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10 Comments on "Are Hemp Seeds Part of a Healthy Diet?"

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  1. Greg Calise says:

    Very poorly researched. Hemp seeds are very high in Omega 6 EFA and low in Omega 3 EFA. Omega 6 EFA is definitely not the one you want to ingest. Also, hemp seed oil turns rancid very quickly, just like flax seed oil, another seed that is touted as being healthy, but is very detrimental to health. Both Flax and hemp have been cultivated for thousand of years, and the seeds and oils of neither plant were ever ingested. You don’t think the ancients would have been eating them if they were healthy?

    • Jimmy says:

      polyunsaturated fats particularly omega 6′s are still used to suppress the immune system in transplant operations post surgery !! A carefully kept secret apparently.

    • Kent says:

      Hi Greg,

      We may disagree on dietary intake of EFAs, but my article is absolutely based on scientific research. The 4:1 ratio of Omega 6 to Omega 3 was reported in this study:

      Cholesterol-induced stimulation of platelet aggregation is prevented by a hempseed-enriched diet. (http://www.ncbi.nlm.nih.gov/pubmed/18418423)

      This is a direct quote:

      “The nutritional benefits of hempseed may be due to its complement of PUFAs. Hempseed possesses a ratio of omega-6 : omega-3 PUFAs of approximately 4:1.”

      Also, while too much Omega 6 is indeed bad for you, hemp seeds contain much healthy levels of Omega 6 than most foods. Here’s another quote from an article on Mercola.com:

      Most experts agree that the omega 6:3 ratio should range from 1:1 to 5:1. The sad reality is that it now ranges from 20 to 50:1 for most Americans.”

      (http://articles.mercola.com/sites/articles/archive/2012/01/12/aha-position-on-omega-6-fats.aspx)

      • karen says:

        I use hemp powder in my green smoothies and I love it! I’ve heard more health benefits in regards to the actual plant (hemp) than the use for smoking marijuana. I for one do not agree with smoking marijuana for any reason. However, this plant is useful for many reasons, such as clothing, paper, and supplemental use. I wasn’t aware of actually using the seeds, but I would like to try that as an alternative to nuts! I love nuts but I know they’re high in fat! Anyway, Greg, I have to disagree with you in regards to this study, I guess I’m a full believer in Dr Mercola and most things he puts out, I know are true and very much about health. Thanks for the article!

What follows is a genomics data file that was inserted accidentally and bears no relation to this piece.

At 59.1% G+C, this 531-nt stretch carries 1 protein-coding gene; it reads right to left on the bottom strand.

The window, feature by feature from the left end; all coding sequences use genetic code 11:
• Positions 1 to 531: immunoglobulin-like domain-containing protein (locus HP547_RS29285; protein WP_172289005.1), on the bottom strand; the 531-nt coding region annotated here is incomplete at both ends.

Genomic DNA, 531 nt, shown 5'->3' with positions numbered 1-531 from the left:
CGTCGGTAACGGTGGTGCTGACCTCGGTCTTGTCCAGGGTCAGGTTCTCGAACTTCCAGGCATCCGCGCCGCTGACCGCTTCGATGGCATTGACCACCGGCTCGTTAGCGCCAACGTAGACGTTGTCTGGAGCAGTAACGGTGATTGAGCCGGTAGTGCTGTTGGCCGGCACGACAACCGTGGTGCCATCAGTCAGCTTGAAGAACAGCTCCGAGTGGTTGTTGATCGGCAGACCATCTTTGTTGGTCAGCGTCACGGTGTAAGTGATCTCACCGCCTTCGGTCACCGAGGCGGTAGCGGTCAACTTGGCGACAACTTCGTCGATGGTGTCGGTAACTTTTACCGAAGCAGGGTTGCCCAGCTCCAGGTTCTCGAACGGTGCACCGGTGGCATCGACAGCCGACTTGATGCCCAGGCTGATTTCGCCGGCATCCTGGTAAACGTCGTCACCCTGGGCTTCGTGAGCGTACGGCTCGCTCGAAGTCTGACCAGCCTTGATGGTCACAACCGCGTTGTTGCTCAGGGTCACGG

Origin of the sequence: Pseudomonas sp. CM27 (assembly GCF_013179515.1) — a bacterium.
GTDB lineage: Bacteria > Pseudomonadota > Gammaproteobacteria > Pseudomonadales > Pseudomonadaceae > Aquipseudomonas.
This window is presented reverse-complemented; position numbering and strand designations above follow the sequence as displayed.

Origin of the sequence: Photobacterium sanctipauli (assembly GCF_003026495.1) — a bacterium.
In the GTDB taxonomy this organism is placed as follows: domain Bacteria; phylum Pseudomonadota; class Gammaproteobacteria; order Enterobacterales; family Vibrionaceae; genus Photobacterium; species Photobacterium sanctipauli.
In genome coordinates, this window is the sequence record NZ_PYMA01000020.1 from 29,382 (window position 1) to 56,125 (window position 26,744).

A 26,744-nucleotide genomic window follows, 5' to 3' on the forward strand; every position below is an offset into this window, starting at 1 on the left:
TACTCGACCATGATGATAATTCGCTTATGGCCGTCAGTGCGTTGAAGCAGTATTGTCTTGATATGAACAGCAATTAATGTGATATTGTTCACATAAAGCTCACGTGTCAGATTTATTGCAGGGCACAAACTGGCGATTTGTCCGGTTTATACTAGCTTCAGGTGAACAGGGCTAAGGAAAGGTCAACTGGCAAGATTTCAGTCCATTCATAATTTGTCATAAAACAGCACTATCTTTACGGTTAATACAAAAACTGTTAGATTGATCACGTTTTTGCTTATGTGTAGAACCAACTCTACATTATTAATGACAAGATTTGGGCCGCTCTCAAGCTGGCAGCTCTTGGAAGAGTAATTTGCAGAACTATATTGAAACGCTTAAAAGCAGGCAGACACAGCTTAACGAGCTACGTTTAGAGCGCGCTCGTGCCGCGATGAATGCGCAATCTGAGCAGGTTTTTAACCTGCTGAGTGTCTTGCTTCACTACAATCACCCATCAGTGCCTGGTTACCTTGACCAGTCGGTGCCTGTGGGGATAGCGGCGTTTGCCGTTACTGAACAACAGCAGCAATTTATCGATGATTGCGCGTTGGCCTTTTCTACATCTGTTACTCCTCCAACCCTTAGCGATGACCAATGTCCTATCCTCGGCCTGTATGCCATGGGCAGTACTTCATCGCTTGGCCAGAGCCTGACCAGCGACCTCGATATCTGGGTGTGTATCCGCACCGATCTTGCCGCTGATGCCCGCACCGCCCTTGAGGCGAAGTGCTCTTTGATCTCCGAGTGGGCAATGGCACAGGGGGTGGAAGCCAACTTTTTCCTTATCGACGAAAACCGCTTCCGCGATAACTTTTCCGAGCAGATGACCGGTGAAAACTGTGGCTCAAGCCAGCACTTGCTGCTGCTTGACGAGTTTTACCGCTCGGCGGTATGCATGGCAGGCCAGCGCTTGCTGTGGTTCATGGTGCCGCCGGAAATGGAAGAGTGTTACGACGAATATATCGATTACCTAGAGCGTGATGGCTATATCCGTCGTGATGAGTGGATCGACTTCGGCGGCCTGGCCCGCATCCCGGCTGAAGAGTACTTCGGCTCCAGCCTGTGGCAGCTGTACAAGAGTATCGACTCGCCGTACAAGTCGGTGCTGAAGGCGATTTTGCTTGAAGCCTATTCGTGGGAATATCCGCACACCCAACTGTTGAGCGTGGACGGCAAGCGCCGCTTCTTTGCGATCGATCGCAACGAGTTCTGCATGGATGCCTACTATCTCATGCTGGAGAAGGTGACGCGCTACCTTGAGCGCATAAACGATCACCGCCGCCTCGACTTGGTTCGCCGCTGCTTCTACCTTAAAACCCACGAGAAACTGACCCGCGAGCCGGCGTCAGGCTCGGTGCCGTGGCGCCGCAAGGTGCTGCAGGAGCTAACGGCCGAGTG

• Henry says:

      Ah there’s always a nay-sayer, isn’t there? Whether hemp seed oil turns rancid quickly or not (and quickly is a relative term anyway) I don’t know, but milk and fruit juice also turn rancid “quickly” in just a few days without special treatment like refrigeration. So would you also be so vehement to tell people to avoid drinking milk or fruit juice for that reason?
      God has given us the herbs of the field for our food and medicine. They contain the nutrients our bodies need for optimum health. I’m inclined to believe hemp seeds as being beneficial rather than detrimental, due to a large body of articles and research on hemp that I’ve read all attesting to the positive effects of hemp. I’ve also read that there are companies that employ people to leave negative comments such as yours in discussions on certain topics on which they want to shape/control public opinion. Are you one such paid shill, Greg?

  2. Jimmy says:

    and what’s with the “WANNA GROW KILLER POT”!!….er NO!
    someone here is Losing the plot! and it’s not me!

  3. Eldred Coot says:

    Hemp seeds make a good substitute for nuts in cookies. If you can not eat nuts then add enough hemp seeds to get the right crunch and flavor.

  4. andrew james says:

    The article doesn’t cite how much vitamin D is present in Hemp seeds. Any numbers on that?

  5. Miguel Grande says:

    I use hemp seed in my oatmeal every morning. I don’t cook the seed but add it after the oatmeal is done. I also put a couple eggs in it as well. It took a while to get used to the texture of the hemp, but once I did, I won’t eat it any other way.

    One thing the hemp seed does, is that it promotes regularity. Another thing I add to the oatmeal is organic coconut oil which eliminates tooth decay and is beneficial in many ways.